May 09, 2022
Good Monday morning. Smart Brevity™ count: 1,194 words ... 4½ mins. Edited by Zachary Basu.
1 big thing: Grasping 1 million
This week, the U.S. will likely reach the once unthinkable milestone of 1 million deaths from COVID-19.
- The actual number of lives lost is likely much higher. But the official tally is a reminder of how much the pandemic has dwarfed even the grimmest forecasts, Axios' Tina Reed writes.
America is averaging around 300 deaths a day — down from highs that once exceeded 3,000 a day.
- The Biden administration is warning the U.S. could see 100 million COVID infections — and a big wave of deaths — this fall and winter, driven by new omicron subvariants, The Washington Post reports.
👀 The geniuses of Axios Visuals — including Jacque Schrag, Jared Whalen and Kavya Beheraj — have spent months working on an immersive graphic to help us grasp the enormity of 1 million deaths.
- They also show us how we got here.
Explore the graphic ... worthy of your time.
2. Fears for same-sex marriage
The reasoning in Justice Samuel Alito's draft opinion overturning Roe v. Wade "has alarmed supporters of gay rights, who say they fear that the final opinion, if it resembles the draft, could imperil hard-won victories," the N.Y. Times' Adam Liptak reports (subscription).
- Why it matters: Michael C. Dorf, a Cornell law professor, said the draft "signals that the five most conservative justices are willing to court controversy on matters they care about."
Alito's draft says: "Nothing in this opinion should be understood to cast doubt on precedents that do not concern abortion."
- But the opinion says "a right to abortion cannot be found in the Constitution or inferred from its provisions," The Times notes.
"The same could be said, using the draft opinion’s general reasoning, for contraception, gay intimacy and same-sex marriage, rights established by three Supreme Court decisions that were discussed at some length in the argument in December."
3. 🇷🇺 Putin defiant
Delivering a major speech in Moscow's Red Square today, Vladimir Putin drew a direct parallel between his invasion of Ukraine and the Soviet Union's defeat of Nazi Germany 77 years ago.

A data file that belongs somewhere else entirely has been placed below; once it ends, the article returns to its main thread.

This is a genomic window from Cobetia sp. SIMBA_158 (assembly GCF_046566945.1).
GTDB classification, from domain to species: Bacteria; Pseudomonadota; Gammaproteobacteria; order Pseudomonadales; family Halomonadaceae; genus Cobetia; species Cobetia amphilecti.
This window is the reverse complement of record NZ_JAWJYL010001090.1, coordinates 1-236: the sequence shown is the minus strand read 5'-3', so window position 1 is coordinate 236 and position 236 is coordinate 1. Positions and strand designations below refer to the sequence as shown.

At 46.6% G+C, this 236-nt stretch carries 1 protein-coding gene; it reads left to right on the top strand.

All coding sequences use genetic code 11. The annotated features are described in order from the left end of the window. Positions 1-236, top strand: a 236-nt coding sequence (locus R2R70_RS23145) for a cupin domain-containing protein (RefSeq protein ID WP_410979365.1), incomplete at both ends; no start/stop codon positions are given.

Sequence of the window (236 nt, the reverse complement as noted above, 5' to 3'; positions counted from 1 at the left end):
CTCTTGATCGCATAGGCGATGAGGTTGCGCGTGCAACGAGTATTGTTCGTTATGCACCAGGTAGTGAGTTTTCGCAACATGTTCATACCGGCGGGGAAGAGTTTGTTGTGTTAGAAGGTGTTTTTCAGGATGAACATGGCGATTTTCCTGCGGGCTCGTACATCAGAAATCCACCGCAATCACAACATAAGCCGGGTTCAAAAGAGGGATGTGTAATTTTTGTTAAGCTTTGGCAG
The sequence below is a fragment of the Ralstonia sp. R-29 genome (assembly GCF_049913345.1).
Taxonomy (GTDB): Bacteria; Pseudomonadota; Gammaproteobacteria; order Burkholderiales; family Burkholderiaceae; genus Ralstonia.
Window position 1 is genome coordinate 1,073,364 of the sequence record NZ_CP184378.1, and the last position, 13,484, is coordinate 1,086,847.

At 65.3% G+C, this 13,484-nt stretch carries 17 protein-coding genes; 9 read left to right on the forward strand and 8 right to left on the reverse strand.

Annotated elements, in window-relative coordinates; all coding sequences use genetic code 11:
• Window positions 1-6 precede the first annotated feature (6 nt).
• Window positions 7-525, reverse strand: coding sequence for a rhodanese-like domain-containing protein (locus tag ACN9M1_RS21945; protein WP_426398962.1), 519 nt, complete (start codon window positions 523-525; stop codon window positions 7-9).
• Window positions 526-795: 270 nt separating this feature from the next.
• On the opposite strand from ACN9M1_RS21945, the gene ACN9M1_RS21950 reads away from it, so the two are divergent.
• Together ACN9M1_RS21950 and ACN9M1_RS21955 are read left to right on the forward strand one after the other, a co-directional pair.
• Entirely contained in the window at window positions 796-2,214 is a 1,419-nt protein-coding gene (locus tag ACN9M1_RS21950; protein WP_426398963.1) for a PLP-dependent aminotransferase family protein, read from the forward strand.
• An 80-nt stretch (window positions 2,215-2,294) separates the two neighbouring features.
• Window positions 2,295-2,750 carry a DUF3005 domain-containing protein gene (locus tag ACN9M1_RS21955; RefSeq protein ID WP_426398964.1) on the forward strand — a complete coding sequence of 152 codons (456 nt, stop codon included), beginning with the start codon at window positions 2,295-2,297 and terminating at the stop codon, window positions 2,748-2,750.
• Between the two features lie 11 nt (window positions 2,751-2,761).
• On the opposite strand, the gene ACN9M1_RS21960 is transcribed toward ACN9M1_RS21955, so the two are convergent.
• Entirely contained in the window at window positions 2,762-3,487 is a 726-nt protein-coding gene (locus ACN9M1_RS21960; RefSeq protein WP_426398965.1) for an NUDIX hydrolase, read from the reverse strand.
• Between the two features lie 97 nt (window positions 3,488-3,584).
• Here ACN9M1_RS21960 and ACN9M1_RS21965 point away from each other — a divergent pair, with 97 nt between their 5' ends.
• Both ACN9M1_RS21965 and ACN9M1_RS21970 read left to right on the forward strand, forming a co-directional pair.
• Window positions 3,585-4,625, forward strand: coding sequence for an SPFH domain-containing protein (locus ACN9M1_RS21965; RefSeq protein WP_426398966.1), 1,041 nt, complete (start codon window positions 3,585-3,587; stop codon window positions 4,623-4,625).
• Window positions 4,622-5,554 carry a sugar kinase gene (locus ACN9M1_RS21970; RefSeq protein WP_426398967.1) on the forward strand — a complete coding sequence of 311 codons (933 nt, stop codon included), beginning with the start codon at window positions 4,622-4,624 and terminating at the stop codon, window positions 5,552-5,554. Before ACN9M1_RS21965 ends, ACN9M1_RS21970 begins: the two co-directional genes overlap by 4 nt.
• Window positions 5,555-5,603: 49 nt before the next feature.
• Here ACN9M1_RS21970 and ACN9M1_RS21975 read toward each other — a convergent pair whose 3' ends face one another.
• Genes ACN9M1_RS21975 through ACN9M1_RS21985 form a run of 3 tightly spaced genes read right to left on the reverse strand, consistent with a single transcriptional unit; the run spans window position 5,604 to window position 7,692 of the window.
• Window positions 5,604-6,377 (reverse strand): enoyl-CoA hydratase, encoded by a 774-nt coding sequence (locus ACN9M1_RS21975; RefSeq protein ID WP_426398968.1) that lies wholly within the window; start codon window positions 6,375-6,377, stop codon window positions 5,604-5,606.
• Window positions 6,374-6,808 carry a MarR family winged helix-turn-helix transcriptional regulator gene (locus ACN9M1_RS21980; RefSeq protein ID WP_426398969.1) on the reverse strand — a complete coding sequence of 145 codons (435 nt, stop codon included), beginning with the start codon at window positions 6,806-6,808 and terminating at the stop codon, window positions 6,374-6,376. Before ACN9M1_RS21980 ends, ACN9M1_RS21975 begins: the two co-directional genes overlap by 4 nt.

- "You are fighting for the Motherland, for its future," Putin told Russia's armed forces.
- "So that no one forgets the lessons of the Second World War. So that there is no place in the world for executioners, punishers and Nazis."
Why it matters: Putin didn't use his Victory Day speech to officially declare war on Ukraine or fully mobilize Russia's reservists, as some Western officials feared he would.
- Instead, he turned his ire and propaganda on the U.S., NATO and the "Nazis" they support in Kyiv — claiming that a clash was "inevitable" and that Russia moved preemptively against Ukraine to defend itself.
- Putin also took the rare step of recognizing the casualties his troops have suffered in Ukraine: "We bow our heads before our comrades-in-arms, who died the death of the brave in a righteous battle — for Russia."
Ukraine President Volodymyr Zelensky used his own Victory Day speech to accuse Putin of "repeating the horrific crimes of Hitler's regime today" — and to declare that "sooner or later, we will win."
- "This is not a war of two armies. This is a war of two worldviews," Zelensky said as he walked the streets of Kyiv.
4. 📷 1,000 words
5. 🎢 Cheat sheet for tech downturn
A lasting market downturn is unlikely to knock the tech industry from its perch at the top of American business, but it would profoundly reshape the sector, Axios managing editor Scott Rosenberg writes.